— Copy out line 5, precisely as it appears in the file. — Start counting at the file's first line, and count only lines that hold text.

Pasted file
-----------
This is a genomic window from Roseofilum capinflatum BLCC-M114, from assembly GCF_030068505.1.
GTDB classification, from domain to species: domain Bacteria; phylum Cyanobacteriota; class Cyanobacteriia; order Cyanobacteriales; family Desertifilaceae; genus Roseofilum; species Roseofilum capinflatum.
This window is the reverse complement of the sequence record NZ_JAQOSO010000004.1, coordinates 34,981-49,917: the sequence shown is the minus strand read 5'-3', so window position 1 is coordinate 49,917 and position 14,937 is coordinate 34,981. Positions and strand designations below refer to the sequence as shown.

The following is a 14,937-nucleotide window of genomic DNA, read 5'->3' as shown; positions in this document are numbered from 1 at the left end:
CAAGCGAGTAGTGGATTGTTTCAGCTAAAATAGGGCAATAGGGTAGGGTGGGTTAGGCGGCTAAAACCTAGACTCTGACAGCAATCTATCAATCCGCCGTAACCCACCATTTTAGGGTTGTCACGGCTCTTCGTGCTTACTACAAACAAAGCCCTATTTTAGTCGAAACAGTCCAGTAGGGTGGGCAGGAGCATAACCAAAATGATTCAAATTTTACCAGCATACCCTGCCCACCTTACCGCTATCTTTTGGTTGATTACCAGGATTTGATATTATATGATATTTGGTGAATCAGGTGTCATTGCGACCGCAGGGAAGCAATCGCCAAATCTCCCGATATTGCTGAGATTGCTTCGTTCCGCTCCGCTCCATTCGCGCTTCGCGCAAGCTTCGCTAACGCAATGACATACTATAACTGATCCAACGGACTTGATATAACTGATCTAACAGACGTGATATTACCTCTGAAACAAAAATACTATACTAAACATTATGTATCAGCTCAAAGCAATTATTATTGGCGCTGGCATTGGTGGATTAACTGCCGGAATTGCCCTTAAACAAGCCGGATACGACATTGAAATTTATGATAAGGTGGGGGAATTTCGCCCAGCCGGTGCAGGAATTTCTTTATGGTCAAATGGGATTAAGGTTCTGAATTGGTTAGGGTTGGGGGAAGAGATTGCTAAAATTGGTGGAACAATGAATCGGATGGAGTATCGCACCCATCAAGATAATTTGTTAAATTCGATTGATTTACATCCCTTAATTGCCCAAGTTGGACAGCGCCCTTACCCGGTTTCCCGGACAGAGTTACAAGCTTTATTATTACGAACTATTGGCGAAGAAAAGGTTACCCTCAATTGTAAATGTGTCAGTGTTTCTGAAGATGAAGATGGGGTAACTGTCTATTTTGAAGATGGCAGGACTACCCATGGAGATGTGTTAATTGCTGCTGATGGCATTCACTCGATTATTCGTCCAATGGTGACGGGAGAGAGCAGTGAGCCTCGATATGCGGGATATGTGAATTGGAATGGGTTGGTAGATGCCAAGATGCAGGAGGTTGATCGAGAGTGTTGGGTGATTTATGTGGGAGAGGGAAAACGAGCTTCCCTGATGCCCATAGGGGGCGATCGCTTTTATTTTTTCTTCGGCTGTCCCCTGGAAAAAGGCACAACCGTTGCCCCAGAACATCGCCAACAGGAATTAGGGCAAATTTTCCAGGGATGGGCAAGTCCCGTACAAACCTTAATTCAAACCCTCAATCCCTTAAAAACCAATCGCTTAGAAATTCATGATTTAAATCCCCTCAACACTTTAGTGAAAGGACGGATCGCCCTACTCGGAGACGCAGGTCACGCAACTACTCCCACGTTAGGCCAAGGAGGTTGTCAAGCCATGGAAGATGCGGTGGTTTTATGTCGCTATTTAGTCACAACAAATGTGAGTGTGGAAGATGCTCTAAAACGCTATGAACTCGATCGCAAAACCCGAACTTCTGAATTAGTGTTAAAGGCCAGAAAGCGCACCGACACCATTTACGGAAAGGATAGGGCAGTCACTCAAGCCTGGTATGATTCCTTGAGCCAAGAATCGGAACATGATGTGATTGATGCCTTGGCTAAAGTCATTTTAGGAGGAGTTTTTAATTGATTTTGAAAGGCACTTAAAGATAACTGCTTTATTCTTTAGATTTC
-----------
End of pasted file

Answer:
CAAGCGAGTAGTGGATTGTTTCAGCTAAAATAGGGCAATAGGGTAGGGTGGGTTAGGCGGCTAAAACCTAGACTCTGACAGCAATCTATCAATCCGCCGTAACCCACCATTTTAGGGTTGTCACGGCTCTTCGTGCTTACTACAAACAAAGCCCTATTTTAGTCGAAACAGTCCAGTAGGGTGGGCAGGAGCATAACCAAAATGATTCAAATTTTACCAGCATACCCTGCCCACCTTACCGCTATCTTTTGGTTGATTACCAGGATTTGATATTATATGATATTTGGTGAATCAGGTGTCATTGCGACCGCAGGGAAGCAATCGCCAAATCTCCCGATATTGCTGAGATTGCTTCGTTCCGCTCCGCTCCATTCGCGCTTCGCGCAAGCTTCGCTAACGCAATGACATACTATAACTGATCCAACGGACTTGATATAACTGATCTAACAGACGTGATATTACCTCTGAAACAAAAATACTATACTAAACATTATGTATCAGCTCAAAGCAATTATTATTGGCGCTGGCATTGGTGGATTAACTGCCGGAATTGCCCTTAAACAAGCCGGATACGACATTGAAATTTATGATAAGGTGGGGGAATTTCGCCCAGCCGGTGCAGGAATTTCTTTATGGTCAAATGGGATTAAGGTTCTGAATTGGTTAGGGTTGGGGGAAGAGATTGCTAAAATTGGTGGAACAATGAATCGGATGGAGTATCGCACCCATCAAGATAATTTGTTAAATTCGATTGATTTACATCCCTTAATTGCCCAAGTTGGACAGCGCCCTTACCCGGTTTCCCGGACAGAGTTACAAGCTTTATTATTACGAACTATTGGCGAAGAAAAGGTTACCCTCAATTGTAAATGTGTCAGTGTTTCTGAAGATGAAGATGGGGTAACTGTCTATTTTGAAGATGGCAGGACTACCCATGGAGATGTGTTAATTGCTGCTGATGGCATTCACTCGATTATTCGTCCAATGGTGACGGGAGAGAGCAGTGAGCCTCGATATGCGGGATATGTGAATTGGAATGGGTTGGTAGATGCCAAGATGCAGGAGGTTGATCGAGAGTGTTGGGTGATTTATGTGGGAGAGGGAAAACGAGCTTCCCTGATGCCCATAGGGGGCGATCGCTTTTATTTTTTCTTCGGCTGTCCCCTGGAAAAAGGCACAACCGTTGCCCCAGAACATCGCCAACAGGAATTAGGGCAAATTTTCCAGGGATGGGCAAGTCCCGTACAAACCTTAATTCAAACCCTCAATCCCTTAAAAACCAATCGCTTAGAAATTCATGATTTAAATCCCCTCAACACTTTAGTGAAAGGACGGATCGCCCTACTCGGAGACGCAGGTCACGCAACTACTCCCACGTTAGGCCAAGGAGGTTGTCAAGCCATGGAAGATGCGGTGGTTTTATGTCGCTATTTAGTCACAACAAATGTGAGTGTGGAAGATGCTCTAAAACGCTATGAACTCGATCGCAAAACCCGAACTTCTGAATTAGTGTTAAAGGCCAGAAAGCGCACCGACACCATTTACGGAAAGGATAGGGCAGTCACTCAAGCCTGGTATGATTCCTTGAGCCAAGAATCGGAACATGATGTGATTGATGCCTTGGCTAAAGTCATTTTAGGAGGAGTTTTTAATTGATTTTGAAAGGCACTTAAAGATAACTGCTTTATTCTTTAGATTTC